“Ideas can and do change the world,” says historian Rutger Bregman, sharing his case for a provocative one: guaranteed basic income. Learn more about the idea’s 500-year history and a forgotten modern experiment where it actually worked — and imagine how much energy and talent we would unleash if we got rid of poverty once and for all.
This information comes from the TED Talk by Rutger Bregman.
A basic income is a periodic cash payment unconditionally delivered to all on an individual basis, without means-test or work requirement.
That is, a basic income has the five following characteristics:
Periodic: it is paid at regular intervals (for example every month), not as a one-off grant.
Cash payment: it is paid in an appropriate medium of exchange, allowing those who receive it to decide what they spend it on. It is not, therefore, paid either in kind (such as food or services) or in vouchers dedicated to a specific use.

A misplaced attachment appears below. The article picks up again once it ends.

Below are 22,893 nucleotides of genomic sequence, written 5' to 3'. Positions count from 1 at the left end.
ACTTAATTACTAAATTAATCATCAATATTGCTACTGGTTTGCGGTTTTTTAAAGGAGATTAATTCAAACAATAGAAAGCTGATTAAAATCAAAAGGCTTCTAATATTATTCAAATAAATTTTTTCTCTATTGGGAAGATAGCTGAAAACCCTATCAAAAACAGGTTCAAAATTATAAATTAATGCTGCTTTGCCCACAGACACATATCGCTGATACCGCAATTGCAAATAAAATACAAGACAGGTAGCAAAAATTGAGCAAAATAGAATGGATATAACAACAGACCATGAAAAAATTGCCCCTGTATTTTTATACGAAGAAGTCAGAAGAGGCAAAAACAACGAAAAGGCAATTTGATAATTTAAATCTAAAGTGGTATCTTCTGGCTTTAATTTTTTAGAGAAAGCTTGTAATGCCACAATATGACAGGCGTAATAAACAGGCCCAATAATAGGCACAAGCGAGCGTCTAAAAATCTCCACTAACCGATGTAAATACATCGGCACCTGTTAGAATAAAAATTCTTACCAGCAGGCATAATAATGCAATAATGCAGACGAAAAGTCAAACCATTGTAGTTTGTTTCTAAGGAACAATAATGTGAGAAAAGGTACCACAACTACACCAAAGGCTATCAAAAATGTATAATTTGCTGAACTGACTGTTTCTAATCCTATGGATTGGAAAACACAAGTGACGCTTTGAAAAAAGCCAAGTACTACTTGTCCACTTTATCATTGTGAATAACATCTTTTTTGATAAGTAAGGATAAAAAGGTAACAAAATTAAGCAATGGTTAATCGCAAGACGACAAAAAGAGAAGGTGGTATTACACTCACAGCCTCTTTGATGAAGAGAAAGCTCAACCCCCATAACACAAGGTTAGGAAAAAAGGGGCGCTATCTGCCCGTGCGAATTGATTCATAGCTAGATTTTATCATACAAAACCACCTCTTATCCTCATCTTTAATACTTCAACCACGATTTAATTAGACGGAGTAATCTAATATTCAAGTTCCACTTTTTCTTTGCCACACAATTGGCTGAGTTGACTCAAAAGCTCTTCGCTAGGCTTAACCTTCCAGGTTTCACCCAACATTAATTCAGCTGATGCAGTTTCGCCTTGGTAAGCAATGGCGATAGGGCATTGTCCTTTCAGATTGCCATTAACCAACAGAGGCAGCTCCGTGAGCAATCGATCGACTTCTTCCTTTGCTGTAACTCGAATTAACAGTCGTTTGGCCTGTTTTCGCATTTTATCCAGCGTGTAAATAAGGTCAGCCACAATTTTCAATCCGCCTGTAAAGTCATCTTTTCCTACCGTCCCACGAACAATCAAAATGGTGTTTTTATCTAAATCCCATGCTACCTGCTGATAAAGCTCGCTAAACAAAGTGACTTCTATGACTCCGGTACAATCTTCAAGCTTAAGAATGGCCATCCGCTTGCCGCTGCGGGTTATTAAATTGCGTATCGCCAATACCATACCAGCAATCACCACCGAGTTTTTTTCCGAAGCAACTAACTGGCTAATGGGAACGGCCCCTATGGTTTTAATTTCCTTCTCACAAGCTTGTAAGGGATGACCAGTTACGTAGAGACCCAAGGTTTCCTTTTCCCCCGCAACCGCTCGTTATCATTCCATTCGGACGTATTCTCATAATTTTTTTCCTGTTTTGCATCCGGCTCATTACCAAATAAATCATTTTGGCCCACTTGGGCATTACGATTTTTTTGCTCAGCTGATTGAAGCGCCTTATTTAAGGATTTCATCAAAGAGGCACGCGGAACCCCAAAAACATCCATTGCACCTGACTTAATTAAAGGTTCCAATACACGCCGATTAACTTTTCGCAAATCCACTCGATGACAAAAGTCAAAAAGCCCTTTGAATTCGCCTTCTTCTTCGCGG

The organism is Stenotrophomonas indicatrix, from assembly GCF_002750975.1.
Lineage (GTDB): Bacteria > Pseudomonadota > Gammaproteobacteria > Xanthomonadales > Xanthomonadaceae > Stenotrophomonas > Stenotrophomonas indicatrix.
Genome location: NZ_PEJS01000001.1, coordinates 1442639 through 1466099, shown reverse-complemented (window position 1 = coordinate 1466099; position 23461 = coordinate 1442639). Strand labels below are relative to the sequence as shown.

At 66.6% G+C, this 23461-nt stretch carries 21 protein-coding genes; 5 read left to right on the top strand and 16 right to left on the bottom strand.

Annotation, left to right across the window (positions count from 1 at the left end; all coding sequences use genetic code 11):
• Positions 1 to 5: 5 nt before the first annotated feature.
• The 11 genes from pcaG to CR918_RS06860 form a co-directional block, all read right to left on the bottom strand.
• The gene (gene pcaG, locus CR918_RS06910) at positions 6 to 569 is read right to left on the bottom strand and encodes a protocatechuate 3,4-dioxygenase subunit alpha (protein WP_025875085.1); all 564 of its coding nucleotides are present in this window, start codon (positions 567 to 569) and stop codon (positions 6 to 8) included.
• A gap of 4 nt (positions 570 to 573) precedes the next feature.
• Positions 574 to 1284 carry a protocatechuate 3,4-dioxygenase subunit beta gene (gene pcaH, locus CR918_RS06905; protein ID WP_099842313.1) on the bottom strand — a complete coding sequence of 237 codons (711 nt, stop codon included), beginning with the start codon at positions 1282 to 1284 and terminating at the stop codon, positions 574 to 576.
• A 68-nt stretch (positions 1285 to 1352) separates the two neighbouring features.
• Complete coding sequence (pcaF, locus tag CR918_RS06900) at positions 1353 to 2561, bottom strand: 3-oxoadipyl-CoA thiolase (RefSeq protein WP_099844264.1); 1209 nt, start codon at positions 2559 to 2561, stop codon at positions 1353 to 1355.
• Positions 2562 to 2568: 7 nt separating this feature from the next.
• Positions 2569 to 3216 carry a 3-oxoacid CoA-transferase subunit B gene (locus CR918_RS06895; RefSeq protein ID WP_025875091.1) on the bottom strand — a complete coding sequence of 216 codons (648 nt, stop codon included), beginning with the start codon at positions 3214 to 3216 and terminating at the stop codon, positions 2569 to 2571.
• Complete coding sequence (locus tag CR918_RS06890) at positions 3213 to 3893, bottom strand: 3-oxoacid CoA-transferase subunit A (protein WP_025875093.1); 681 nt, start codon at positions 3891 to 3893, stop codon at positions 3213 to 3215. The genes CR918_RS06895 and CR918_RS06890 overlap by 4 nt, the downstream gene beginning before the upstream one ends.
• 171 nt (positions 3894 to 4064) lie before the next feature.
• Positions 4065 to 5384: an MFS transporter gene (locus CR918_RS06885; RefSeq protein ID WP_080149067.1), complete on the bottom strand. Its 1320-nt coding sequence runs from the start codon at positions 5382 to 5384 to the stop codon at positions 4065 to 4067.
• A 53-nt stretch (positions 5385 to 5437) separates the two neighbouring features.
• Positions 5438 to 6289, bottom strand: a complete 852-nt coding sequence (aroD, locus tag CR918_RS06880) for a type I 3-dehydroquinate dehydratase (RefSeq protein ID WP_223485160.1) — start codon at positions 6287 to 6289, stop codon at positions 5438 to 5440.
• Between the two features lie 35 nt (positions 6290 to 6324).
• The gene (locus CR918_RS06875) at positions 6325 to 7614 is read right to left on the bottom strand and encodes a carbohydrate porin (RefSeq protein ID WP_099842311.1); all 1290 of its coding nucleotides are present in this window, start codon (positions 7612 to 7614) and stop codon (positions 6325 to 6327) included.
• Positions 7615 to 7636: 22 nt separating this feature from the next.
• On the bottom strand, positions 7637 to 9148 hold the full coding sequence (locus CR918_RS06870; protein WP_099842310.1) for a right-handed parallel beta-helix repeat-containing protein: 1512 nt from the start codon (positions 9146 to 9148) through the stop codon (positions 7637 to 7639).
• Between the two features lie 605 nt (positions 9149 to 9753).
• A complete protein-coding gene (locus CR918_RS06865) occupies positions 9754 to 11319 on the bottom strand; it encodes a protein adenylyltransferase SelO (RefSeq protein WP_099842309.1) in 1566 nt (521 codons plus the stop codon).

Individual: it is paid on an individual basis—and not, for instance, to households.
Universal: it is paid to all, without means test.
Unconditional: it is paid without a requirement to work or to demonstrate willingness-to-work.
A wide variety of Basic Income proposals are circulating today. They differ along many other dimensions, including in the amounts of the Basic Income, the source of funding, the nature and size of reductions in other transfers that might accompany it, and so on.
Although BIEN has not endorsed any particular proposal, and it is open to people who favor very different proposals, BIEN’s 2016 General Assembly endorsed a very broad description of a proposal in the following resolution:
A majority of members attending BIEN’s General Assembly meeting in Seoul on July 9, 2016, agreed to support Basic Income that is stable in size and frequency and high enough to be, in combination with other social services, part of a policy strategy to eliminate material poverty and enable the social and cultural participation of every individual. We oppose the replacement of social services or entitlements, if that replacement worsens the situation of relatively disadvantaged, vulnerable, or lower-income people…